In inheritance, one class inherits the members of another class. The class that inherits is called a subclass or derived class. The other class is called a superclass or base class.

In our car example, Sedan and Truck are subclasses (or derived classes). They will inherit members from a new class called Vehicle, which is the superclass (or base class).

Before using inheritance, both classes had:

  • Wheels, LicensePlate, and Speed properties
  • Honk(), SpeedUp(), and SlowDown() methods
  • Similar constructors

We can pull these out of both classes and put it in a Vehicle class. Sedan and Truck will still have access to those members, but we only need to write them in one place.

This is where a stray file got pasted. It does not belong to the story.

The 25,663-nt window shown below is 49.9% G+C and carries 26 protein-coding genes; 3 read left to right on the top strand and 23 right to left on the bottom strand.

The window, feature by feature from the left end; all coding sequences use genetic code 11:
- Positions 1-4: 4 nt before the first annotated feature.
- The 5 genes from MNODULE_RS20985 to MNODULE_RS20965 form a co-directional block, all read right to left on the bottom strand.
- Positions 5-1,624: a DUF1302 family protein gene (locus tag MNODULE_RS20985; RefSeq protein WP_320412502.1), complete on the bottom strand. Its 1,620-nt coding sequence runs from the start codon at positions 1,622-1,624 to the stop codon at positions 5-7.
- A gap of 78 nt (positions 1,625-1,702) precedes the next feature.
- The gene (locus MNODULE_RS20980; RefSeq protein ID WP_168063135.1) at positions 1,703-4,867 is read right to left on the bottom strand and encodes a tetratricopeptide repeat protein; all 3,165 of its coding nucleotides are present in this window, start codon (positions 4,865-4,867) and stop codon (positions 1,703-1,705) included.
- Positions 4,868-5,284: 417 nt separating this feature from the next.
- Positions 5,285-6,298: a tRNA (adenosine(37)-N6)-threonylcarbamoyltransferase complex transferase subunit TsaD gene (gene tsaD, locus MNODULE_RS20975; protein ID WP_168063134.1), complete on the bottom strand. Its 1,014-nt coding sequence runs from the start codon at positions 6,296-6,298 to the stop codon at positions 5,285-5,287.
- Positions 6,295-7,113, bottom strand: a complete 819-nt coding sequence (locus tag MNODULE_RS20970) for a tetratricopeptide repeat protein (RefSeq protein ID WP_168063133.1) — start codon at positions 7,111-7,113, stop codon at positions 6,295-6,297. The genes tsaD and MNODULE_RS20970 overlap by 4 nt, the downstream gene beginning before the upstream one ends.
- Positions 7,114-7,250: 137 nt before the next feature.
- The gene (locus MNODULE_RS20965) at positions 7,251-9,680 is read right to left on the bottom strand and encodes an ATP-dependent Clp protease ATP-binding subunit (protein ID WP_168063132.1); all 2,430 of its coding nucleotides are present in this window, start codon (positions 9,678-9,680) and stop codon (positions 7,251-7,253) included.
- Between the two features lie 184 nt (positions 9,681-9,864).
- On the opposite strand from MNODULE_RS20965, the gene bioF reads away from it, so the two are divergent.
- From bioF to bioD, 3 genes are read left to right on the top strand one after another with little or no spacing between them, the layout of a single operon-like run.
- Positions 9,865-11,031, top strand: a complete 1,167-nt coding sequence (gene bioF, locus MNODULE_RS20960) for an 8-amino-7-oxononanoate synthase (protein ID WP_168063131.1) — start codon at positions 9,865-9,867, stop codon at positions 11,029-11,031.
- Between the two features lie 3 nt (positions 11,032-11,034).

By the way, this inheritance hierarchy can extend either way: a new PickupTruck class could inherit from Truck, which inherits from Vehicle, which inherits from a new Machine class. The only rule is that a class can only inherit from one base class, e.g. Vehicle can’t inherit from Machine and Contraption.


Take a look at this diagram representing inheritance.

  • Sedan and Truck inherit from Vehicle
  • Members in black font are defined in that class
  • Members in grey font have been inherited from a superclass

For example, Wheels is defined in the Vehicle class and inherited by Sedan and Truck. Truck() is defined only in the Truck class.

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